Early this year, I read an article about the total solar eclipse that would cross the continental United States on August 21st. I'd never given much thought to eclipses and have nothing more than a passing interest in astronomy, but the rarity of the event piqued my interest and I started to read more. At some point I came across this essay by Anne Dillard and decided I had to find a way to get into the path of totality. While we'd be able to see the partial solar eclipse from my house, I didn't have to go too far to experience the total eclipse. As Anne puts it:
I had seen a partial eclipse in 1970. A partial eclipse is very interesting. It bears almost no relation to a total eclipse. Seeing a partial eclipse bears the same relation to seeing a total eclipse as kissing a man does to marrying him, or as flying in an airplane does to falling out of an airplane. Although the one experience precedes the other, it in no way prepares you for it. During a partial eclipse the sky does not darken—not even when 94 percent of the sun is hidden. Nor does the sun, seen colorless through protective devices, seem terribly strange. We have all seen a sliver of light in the sky; we have all seen the crescent moon by day. However, during a partial eclipse the air does indeed get cold, precisely as if someone were standing between you and the fire. And blackbirds do fly back to their roosts. I had seen a partial eclipse before, and here was another.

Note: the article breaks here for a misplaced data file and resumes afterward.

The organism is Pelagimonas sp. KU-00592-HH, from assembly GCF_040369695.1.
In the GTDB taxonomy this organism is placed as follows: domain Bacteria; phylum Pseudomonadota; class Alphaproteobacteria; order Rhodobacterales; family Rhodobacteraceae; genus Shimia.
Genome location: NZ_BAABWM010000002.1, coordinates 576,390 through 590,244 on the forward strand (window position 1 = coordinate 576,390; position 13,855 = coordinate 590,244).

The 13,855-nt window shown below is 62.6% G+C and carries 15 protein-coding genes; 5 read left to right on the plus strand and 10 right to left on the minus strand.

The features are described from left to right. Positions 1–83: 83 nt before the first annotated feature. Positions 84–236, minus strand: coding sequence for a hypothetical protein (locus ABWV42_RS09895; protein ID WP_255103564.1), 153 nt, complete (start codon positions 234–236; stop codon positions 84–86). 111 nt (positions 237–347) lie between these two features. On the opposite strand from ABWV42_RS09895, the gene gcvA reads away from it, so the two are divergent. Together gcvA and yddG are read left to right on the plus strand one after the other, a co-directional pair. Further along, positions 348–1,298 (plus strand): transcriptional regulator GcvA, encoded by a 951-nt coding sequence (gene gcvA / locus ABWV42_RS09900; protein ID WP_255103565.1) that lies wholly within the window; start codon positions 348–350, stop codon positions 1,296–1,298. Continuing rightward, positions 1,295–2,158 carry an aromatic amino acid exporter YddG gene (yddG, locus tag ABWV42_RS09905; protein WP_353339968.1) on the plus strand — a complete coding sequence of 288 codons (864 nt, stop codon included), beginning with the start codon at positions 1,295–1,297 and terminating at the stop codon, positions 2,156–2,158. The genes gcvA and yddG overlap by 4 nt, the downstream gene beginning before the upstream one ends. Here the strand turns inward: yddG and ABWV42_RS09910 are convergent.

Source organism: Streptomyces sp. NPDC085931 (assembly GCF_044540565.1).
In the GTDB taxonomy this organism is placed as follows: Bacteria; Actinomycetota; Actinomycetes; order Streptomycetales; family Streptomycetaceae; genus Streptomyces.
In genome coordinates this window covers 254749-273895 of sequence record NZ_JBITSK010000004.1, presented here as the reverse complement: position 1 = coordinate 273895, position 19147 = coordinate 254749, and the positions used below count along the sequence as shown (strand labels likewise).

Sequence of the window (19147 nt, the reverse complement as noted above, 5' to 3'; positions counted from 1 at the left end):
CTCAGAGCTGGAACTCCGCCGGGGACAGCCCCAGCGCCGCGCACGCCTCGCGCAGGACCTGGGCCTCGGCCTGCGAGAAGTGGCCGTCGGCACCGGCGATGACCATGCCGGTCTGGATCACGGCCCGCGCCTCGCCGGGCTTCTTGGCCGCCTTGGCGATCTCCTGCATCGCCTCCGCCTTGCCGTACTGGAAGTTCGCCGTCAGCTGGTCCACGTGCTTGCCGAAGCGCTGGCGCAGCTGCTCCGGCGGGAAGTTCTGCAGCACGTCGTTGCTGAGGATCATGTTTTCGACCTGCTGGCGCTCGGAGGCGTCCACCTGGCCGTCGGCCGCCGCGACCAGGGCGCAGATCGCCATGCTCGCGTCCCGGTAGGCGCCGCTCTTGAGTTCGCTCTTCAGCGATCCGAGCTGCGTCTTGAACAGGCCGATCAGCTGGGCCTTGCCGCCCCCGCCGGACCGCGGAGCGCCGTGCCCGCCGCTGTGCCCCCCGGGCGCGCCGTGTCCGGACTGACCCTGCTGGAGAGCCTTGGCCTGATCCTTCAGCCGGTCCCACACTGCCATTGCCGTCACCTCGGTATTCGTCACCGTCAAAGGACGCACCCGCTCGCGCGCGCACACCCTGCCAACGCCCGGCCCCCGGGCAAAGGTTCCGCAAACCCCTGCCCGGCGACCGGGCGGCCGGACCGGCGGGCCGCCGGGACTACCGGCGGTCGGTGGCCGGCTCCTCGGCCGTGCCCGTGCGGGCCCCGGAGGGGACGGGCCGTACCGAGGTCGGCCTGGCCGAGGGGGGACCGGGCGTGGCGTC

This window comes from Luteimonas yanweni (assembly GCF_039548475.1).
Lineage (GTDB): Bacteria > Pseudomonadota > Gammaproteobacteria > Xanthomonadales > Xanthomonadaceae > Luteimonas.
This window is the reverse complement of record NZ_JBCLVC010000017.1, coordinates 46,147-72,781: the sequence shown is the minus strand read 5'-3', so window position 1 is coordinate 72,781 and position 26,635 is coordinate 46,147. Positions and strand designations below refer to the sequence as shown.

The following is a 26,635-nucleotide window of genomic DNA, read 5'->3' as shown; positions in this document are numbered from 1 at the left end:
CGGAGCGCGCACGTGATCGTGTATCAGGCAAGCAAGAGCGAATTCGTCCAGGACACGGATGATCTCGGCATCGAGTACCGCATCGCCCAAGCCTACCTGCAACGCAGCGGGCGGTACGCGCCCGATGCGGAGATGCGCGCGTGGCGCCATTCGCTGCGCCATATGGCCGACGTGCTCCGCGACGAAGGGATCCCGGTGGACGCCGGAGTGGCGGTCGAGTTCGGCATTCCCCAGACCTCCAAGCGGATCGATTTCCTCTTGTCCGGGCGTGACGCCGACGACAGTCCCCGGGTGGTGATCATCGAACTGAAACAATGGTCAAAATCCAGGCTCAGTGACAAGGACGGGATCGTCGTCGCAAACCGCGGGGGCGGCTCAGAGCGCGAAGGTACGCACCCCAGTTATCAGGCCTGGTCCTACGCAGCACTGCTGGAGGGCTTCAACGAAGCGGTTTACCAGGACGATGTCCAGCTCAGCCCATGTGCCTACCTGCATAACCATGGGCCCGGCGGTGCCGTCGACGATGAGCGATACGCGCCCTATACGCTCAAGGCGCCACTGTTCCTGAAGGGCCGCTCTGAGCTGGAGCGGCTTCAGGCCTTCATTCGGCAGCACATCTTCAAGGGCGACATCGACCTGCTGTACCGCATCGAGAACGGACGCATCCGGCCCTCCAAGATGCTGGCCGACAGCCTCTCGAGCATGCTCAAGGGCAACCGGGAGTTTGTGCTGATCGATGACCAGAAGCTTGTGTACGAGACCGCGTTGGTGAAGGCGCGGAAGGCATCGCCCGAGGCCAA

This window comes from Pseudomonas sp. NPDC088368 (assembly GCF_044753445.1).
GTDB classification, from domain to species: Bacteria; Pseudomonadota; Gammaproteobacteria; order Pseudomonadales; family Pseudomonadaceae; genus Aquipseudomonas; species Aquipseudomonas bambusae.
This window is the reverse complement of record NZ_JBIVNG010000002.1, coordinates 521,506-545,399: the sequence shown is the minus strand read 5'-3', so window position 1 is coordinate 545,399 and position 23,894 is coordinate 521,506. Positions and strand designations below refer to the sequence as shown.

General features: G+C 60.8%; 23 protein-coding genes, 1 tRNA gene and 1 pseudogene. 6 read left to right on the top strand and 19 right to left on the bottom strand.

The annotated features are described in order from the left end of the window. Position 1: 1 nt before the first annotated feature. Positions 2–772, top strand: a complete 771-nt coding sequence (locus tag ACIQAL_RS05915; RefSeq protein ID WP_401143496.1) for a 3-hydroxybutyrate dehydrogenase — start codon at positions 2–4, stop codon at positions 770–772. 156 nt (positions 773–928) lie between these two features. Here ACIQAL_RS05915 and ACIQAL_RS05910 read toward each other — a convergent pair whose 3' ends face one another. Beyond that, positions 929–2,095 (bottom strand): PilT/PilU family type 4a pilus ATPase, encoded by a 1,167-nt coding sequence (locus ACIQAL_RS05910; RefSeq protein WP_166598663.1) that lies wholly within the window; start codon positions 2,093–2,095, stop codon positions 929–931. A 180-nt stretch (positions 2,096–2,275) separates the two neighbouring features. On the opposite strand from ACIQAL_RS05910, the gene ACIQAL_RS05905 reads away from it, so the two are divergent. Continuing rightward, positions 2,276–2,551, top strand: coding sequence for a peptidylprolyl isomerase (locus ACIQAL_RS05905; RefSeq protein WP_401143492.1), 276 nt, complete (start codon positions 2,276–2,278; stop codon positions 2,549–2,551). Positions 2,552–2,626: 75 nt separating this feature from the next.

Clearly there was something special about seeing the total eclipse so I followed my own oft-repeated advice to spend money on experiences, not things, and booked a trip. Since I'd be bringing along my wife and two kids, I settled on a small beach town outside Charleston called Isle of Palms where we could watch the eclipse on the beach. Unfortunately I forgot to factor in the weather when deciding on this location. The Charleston area in August is hot and humid with near daily afternoon thunderstorms. Totality would occur at 2:46pm ET, prime time for afternoon showers. When all it takes is one cloud crossing in front of the sun at the wrong time to ruin your experience, this isn't the kind of forecast you want to hear. So I started watching the weather forecasts like a hawk, constantly checking and rechecking.
I'll draw a parallel to finances here, as my fears about the weather and checking forecasts of the future closely resembles the way many people treat investing. We like to think we can predict the future, or that someone else can predict the future, even though we know it is impossible. Just as I checked and rechecked accuweather for the latest forecast for August 21st, many people check and recheck their portfolio to see if the value is up or down. We watch financial news shows or read the Wall Street Journal hoping to find that accurate prediction of where the markets are going or what stock we should buy or sell today.
As I found out with the eclipse, all that worrying and stressing about the weather will not change the future. The weather will do what it wants, just as the financial markets will do what they want. You might not be able to control the future but you can plan for it. So we came up with our own plan - if we woke up on August 21st and it looked like a total washout, we'd drive northwest and try to catch the Eclipse from somewhere else. This is why you have a financial plan in place and rules for how to follow that plan. If the stock market crashes what will you do? Hopefully you have a diversified portfolio in place that matches your risk tolerance and return requirements of your portfolio so you are able to stick it out through a downturn.